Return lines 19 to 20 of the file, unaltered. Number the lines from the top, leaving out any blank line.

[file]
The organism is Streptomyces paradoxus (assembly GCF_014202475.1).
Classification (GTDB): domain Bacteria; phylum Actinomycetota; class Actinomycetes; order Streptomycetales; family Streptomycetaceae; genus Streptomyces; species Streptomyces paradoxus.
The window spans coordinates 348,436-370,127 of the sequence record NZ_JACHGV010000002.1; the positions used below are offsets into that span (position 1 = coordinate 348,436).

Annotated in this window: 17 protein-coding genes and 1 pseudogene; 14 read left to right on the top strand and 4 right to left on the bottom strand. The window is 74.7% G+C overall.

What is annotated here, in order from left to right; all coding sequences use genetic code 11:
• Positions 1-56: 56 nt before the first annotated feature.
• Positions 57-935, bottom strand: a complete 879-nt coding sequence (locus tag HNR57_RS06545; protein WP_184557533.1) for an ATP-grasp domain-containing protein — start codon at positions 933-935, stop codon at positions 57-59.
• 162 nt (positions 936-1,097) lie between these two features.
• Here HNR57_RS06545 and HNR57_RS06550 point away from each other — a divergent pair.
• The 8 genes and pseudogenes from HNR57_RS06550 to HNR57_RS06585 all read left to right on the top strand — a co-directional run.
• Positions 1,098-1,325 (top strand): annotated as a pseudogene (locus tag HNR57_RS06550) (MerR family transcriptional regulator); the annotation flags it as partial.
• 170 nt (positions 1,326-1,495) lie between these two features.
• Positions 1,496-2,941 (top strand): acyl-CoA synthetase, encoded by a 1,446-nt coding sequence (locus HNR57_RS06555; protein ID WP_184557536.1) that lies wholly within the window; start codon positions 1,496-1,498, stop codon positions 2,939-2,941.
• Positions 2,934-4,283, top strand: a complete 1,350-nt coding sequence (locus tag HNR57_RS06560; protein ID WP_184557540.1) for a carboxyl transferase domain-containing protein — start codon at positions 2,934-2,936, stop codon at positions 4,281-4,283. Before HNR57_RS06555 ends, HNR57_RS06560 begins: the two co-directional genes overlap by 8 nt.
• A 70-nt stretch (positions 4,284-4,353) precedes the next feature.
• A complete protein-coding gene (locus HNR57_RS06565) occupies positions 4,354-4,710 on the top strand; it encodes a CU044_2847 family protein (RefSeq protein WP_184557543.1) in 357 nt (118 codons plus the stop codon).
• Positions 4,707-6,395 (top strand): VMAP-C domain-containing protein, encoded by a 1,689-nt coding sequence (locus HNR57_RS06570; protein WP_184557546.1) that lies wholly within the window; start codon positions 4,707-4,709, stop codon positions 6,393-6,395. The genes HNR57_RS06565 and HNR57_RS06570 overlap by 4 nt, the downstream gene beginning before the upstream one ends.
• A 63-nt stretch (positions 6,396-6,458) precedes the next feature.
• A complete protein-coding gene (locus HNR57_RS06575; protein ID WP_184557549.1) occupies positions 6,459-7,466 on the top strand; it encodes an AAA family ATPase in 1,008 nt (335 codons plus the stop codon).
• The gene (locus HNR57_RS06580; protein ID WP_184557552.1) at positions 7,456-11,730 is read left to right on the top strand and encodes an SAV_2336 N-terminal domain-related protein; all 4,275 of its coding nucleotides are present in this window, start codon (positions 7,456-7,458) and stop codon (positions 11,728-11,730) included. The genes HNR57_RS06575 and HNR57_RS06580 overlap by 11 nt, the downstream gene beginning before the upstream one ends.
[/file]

• A complete protein-coding gene (locus HNR57_RS06575; protein ID WP_184557549.1) occupies positions 6,459-7,466 on the top strand; it encodes an AAA family ATPase in 1,008 nt (335 codons plus the stop codon).
• The gene (locus HNR57_RS06580; protein ID WP_184557552.1) at positions 7,456-11,730 is read left to right on the top strand and encodes an SAV_2336 N-terminal domain-related protein; all 4,275 of its coding nucleotides are present in this window, start codon (positions 7,456-7,458) and stop codon (positions 11,728-11,730) included. The genes HNR57_RS06575 and HNR57_RS06580 overlap by 11 nt, the downstream gene beginning before the upstream one ends.